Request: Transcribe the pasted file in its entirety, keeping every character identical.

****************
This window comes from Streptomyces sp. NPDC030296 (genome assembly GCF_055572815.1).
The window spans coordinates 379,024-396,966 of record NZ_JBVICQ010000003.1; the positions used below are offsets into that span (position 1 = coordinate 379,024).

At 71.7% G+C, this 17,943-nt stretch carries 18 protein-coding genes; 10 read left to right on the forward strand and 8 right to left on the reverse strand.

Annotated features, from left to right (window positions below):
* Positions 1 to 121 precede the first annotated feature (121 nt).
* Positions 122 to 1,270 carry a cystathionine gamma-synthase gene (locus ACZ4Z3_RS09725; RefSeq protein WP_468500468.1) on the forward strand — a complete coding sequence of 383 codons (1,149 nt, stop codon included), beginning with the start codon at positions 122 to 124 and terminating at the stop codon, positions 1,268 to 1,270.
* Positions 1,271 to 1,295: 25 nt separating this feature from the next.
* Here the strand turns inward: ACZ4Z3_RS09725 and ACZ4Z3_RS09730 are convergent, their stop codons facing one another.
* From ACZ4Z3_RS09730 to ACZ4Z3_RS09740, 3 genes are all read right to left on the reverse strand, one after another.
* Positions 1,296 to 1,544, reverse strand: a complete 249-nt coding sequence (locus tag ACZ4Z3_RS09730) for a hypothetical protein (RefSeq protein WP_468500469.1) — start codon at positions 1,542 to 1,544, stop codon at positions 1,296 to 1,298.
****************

This window comes from Streptomyces sp. NPDC030296 (genome assembly GCF_055572815.1).
The window spans coordinates 379,024-396,966 of record NZ_JBVICQ010000003.1; the positions used below are offsets into that span (position 1 = coordinate 379,024).

At 71.7% G+C, this 17,943-nt stretch carries 18 protein-coding genes; 10 read left to right on the forward strand and 8 right to left on the reverse strand.

Annotated features, from left to right (window positions below):
* Positions 1 to 121 precede the first annotated feature (121 nt).
* Positions 122 to 1,270 carry a cystathionine gamma-synthase gene (locus ACZ4Z3_RS09725; RefSeq protein WP_468500468.1) on the forward strand — a complete coding sequence of 383 codons (1,149 nt, stop codon included), beginning with the start codon at positions 122 to 124 and terminating at the stop codon, positions 1,268 to 1,270.
* Positions 1,271 to 1,295: 25 nt separating this feature from the next.
* Here the strand turns inward: ACZ4Z3_RS09725 and ACZ4Z3_RS09730 are convergent, their stop codons facing one another.
* From ACZ4Z3_RS09730 to ACZ4Z3_RS09740, 3 genes are all read right to left on the reverse strand, one after another.
* Positions 1,296 to 1,544, reverse strand: a complete 249-nt coding sequence (locus tag ACZ4Z3_RS09730) for a hypothetical protein (RefSeq protein WP_468500469.1) — start codon at positions 1,542 to 1,544, stop codon at positions 1,296 to 1,298.